Food security experts shift focus to biotechnology

Say biotechnology mitigates adverse impacts of climate change

Shahram Haq August 20, 2017
A labourer sifts wheat crop in a field. PHOTO: REUTERS

LAHORE: There is a dire need for increasing the agricultural yield to feed an increasing global population, food security experts emphasised on Saturday, highlighting biotechnology and its sub-fields as the key to increasing the productivity per acre.

Remedies derived from biotechnology could allow crop adaptation to biotic and abiotic stresses arising due to massive climate change at the global level, they said, adding technologies like genetic engineering could transform agricultural practices massively to make the sector more productive.

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“Biotechnology is playing an important role in mitigating adverse impacts of climate change on agricultural output by reducing emission of greenhouse gases,” said Professor of Biotechnology at FCC University Lahore Dr Kauser Malik.

He said the use of biofuels, for example, would help solve energy supply problems by providing renewable and cheap energy for farmers, apart from reducing the adverse impact of carbon dioxide emissions.

“Carbon dioxide emissions are reduced by using traditional and genetically modified crops such as sugarcane, oilseed and rapeseed,” he said, adding the need for tillage could also be reduced with the help of genetically modified crops.

“We can modify plants through genetic engineering so that they absorb relatively more carbon from the atmosphere and convert it into oxygen. Soil fertility can also be increased by mixing microbes in the soil. In this context, modern environmental biotechnology has gained immense importance in coming up with innovative ways of increasing productivity,” Malik said.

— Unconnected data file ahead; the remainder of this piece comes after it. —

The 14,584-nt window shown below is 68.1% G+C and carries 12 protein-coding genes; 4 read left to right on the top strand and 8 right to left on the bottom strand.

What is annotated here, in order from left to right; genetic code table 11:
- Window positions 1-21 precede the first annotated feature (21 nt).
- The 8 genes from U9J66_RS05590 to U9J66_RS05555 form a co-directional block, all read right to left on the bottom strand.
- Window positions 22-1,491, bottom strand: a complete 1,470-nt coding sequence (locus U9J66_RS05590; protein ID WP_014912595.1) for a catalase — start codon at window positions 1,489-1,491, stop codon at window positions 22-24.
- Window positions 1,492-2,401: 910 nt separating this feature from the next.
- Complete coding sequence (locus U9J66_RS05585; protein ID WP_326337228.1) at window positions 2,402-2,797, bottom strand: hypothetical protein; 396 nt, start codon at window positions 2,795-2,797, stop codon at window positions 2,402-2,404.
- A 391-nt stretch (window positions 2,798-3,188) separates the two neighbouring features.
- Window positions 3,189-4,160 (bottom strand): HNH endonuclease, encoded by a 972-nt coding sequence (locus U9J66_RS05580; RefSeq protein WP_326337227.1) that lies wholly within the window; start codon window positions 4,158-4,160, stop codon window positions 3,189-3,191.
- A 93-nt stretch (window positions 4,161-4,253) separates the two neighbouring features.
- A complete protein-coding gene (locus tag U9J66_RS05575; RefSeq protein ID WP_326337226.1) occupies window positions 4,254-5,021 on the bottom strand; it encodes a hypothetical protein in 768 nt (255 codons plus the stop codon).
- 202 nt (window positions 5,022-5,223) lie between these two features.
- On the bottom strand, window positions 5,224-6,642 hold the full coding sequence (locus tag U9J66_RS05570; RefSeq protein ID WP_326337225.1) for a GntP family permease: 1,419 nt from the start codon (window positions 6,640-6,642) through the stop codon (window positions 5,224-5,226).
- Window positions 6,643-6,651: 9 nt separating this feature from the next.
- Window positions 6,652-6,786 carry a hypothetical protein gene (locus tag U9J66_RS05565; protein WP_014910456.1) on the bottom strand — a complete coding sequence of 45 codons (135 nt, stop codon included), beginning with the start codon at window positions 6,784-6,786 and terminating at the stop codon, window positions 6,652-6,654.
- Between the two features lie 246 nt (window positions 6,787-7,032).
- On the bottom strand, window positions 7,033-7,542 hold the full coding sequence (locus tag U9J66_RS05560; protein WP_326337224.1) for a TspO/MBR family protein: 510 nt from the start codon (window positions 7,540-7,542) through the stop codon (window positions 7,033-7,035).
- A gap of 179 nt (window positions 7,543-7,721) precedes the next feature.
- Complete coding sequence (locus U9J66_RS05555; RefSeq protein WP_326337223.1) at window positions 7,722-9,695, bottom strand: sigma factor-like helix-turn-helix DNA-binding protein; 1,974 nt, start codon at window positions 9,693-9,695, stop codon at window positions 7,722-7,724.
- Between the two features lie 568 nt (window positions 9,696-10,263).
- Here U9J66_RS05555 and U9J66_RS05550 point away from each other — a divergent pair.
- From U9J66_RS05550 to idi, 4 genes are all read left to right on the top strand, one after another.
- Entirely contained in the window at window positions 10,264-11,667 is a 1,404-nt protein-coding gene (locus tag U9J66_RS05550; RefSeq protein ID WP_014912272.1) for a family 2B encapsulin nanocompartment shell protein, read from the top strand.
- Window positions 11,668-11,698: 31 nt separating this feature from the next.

Experts claim that rainfall volatility, increasing drought conditions and drastic rises in temperatures - all symptoms of climate change - affect food production and are also responsible for pest, disease and weed outbreaks in crops.

Fast-paced climate change, experts claim, is not providing crops enough time to adjust to the changing environment, thereby stifling growth. According to an estimate, in 20 to 25 years, the world will get to a point where climatic conditions in most fertile areas will become too extreme for growing crops.

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Malik said under the circumstances, increasing the area under production and improving productivity on the existing farmland were the only two choices to overcome food security challenges and adapt to changing climatic conditions.

“Transgenic canola and soybean have been modified to be resistant to specific herbicides. Fungi, bacteria and virus-resistant GM cassava, potatoes, bananas and other crops are also being developed with some having already been commercialised while others are undergoing field trials,” he added.

Published in The Express Tribune, August 20th, 2017.

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